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Dance Department pops off at pop-up

Sean Stroud

The Eastfield Dance Department’s Fall Concert takes place at 7:30, on Thursday, Nov 30 and Friday, Dec 1 in the Performance Hall and is free to attend.

To drum up hype for their show, a pop-up was held in the Performance Hall lobby Nov. 20. The first dance was a duet choreographed and performed by dance student Lola Demanh with Jude Wilson. The two dancers showed off both their teamwork and individuality by dancing as a pair and breaking off to dance separately.

The pop-up continued with a solo choreographed and performed by dance major Trinity Criner, who’s been dancing since she was two.

Criner’s dance full of spins and twirls went off without a hitch despite being the center of attention. Criner says that she enjoys performances like these because they help get the nerves out ahead of the big show and that a good portion of the work is put into the choreography.

“Yes, I get [brain block] a lot,” she said. “Figuring it out starts with what style you want, then figuring out what concept you want.” 

The grind doesn’t stop there, however, because Criner says that “changes are made all the time.”

“Changes can be made up to the performance week because you have to be prepared for everything,” Criner said. “Sometimes you can have a dancer that is hurt or sick then you have to reblock the entire thing. It can be stressful, but at the end of the day once you get on stage, all of the nerves go away.”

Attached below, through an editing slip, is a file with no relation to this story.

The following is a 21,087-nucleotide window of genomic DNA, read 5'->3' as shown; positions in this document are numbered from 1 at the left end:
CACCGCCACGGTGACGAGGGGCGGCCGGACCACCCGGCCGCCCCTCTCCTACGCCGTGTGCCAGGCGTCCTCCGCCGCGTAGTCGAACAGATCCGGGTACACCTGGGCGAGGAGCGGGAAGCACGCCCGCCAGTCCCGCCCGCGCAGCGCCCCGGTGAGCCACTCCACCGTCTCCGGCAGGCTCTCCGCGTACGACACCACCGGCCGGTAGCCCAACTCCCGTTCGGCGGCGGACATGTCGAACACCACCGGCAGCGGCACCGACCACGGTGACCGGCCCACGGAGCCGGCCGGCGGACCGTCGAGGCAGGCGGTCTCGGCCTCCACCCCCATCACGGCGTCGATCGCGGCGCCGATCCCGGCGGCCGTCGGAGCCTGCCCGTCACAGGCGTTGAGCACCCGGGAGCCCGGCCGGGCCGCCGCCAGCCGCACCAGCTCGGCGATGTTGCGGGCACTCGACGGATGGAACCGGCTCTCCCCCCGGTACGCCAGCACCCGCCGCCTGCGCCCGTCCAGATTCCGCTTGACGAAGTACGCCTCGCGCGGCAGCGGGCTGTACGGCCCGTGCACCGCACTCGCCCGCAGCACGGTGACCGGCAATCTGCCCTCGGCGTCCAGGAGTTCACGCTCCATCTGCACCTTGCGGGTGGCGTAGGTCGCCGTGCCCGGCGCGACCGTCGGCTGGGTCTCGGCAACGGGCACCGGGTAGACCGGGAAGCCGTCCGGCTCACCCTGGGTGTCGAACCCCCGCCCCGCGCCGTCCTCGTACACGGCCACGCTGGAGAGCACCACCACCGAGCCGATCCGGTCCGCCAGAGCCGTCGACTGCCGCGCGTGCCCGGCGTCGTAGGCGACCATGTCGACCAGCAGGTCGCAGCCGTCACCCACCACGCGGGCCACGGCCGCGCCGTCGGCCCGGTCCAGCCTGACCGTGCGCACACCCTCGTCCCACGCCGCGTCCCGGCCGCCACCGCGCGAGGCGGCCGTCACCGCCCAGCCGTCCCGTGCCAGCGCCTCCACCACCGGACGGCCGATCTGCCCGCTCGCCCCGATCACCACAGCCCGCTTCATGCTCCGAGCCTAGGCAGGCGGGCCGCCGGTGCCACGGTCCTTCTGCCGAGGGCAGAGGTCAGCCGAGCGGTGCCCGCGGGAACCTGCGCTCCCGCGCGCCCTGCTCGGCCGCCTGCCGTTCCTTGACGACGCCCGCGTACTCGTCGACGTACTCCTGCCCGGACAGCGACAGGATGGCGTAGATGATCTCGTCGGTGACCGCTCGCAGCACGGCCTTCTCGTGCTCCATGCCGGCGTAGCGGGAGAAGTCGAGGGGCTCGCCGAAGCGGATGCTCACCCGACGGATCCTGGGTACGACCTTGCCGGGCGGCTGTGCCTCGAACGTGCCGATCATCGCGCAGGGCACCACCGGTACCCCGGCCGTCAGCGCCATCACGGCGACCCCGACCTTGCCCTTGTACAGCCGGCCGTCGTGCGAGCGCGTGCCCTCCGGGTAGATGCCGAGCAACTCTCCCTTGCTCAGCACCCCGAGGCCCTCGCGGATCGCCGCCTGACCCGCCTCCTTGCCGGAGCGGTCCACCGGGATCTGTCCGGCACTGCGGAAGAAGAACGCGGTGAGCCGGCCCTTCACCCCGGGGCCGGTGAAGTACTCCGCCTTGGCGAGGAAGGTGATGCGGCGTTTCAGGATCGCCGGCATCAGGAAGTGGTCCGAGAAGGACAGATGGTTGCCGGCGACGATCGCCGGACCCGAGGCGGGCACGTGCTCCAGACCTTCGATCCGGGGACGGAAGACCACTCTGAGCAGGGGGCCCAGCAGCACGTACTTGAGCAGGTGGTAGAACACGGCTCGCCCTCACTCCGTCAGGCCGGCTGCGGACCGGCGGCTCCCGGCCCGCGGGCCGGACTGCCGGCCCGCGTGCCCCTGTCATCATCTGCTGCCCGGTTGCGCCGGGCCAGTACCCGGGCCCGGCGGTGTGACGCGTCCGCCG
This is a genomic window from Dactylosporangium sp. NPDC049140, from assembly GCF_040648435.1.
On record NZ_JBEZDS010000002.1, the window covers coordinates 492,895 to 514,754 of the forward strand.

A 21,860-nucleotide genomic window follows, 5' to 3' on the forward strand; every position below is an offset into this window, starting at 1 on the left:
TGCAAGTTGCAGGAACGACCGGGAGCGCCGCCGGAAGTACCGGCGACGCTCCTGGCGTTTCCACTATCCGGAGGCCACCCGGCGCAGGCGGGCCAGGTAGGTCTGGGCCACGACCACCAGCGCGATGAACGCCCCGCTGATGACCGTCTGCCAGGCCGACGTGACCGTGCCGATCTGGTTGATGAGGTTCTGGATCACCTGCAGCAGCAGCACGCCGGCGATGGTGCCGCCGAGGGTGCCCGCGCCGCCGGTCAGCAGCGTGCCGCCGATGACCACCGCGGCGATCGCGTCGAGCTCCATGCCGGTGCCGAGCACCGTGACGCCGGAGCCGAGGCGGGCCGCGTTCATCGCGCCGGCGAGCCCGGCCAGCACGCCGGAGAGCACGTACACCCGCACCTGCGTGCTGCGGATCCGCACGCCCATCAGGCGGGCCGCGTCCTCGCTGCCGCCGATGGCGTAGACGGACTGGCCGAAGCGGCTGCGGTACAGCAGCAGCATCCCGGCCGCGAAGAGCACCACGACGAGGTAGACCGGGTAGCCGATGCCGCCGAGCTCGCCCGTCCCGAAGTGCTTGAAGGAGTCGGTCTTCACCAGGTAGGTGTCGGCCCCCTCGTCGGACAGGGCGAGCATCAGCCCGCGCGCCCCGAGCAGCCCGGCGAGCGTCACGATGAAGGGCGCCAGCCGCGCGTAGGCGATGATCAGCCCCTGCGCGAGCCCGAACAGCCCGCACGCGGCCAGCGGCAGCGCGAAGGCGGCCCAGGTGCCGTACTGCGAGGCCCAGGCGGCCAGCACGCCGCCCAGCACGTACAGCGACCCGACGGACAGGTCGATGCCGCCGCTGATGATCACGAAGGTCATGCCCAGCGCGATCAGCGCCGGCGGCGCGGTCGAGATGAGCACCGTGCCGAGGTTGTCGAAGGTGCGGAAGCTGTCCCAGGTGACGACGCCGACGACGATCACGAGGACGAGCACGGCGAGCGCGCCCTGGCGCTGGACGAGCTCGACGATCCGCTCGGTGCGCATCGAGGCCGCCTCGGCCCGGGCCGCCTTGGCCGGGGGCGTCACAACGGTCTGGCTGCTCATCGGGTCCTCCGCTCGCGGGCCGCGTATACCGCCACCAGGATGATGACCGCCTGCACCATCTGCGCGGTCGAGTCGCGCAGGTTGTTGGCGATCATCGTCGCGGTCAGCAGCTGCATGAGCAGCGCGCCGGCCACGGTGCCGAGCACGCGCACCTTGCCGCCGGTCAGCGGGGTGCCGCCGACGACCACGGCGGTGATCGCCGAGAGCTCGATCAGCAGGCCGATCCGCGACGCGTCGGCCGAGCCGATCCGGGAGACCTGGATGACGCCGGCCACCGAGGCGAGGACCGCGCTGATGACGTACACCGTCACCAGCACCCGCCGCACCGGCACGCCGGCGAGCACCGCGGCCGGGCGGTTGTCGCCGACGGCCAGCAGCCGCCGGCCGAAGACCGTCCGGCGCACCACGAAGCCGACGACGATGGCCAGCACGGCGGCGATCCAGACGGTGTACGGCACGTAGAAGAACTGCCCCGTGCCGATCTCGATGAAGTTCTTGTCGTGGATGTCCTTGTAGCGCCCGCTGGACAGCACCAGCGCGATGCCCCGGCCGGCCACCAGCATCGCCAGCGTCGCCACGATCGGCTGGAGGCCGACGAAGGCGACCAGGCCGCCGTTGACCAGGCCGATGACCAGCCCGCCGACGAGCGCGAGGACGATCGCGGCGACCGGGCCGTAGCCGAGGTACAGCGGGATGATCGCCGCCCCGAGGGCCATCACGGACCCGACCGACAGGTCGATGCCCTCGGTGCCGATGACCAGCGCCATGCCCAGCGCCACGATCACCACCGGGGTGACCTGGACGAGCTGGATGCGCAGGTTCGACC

Next up was a trio choreographed by adjunct Robert Alavez that involved Kenny Johnson, Frank Alvarez and Angel Ramirez stacking on top of one another, crawling under each other and rolling around on the floor in spectacular fashion.

The next trio was created by a new addition to the staff, Tiffany Frame, who is an Eastfield alumnus. Georgiou was beaming as she introduced the dance.

“We really try to keep it in the family,” Georgiou said.

Speaking of the “family”, they were up next. Georgiou performed a modern dance piece alongside Alvarez and technical specialist Niels Winter, in which they performed handstands and exercised precise body control by posing. After finishing, Georgiou took up the mic to explain that she still takes a dance class every semester and suggested that others do it as well, all while out of breath from her exhausting performance.

“It shows [the students] that you’ll never stop learning, no matter how much experience you have,” Georgiou said. “It shows them too that when you’re dancing on stage, the playing field is even. We’re all in the same position together.”

The creative process, while freeing, can often turn into grueling work, so Georgiou puts in the extra effort to make sure her students are supported as they pursue their passions.

“It’s a lot of hours, but we create as safe and collaborative of an environment as possible,” Georgiou said. “And yeah, we’re spending 6-7 hours together twice a week, but we’re a family. We’re here to uplift and support each other and to give each other feedback or to teach each other new skills. I think that is what makes it all feel not like work, but like making art.”

Dancing anywhere in front of anyone is already a daunting task, so to do it on stage certainly takes real guts. Just like anything else in life, Georgiou acknowledged that taking the first step is the hardest part.

“Just jump in feet first,” Georgiou said. “Dance is incredibly freeing for the mind and the body, and is incredible for your emotional and mental health because it’s a physical exercise that taps into creativity in ways that others don’t necessarily. Dance gives you this chance to take all of the thoughts and stories that happen in your mind and physically just put them out there with no judgment. You could dance in your living room all day long, but you could also dance with a nice costume and big lights and your friends on stage.”

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Sean Stroud, Editor in Chief

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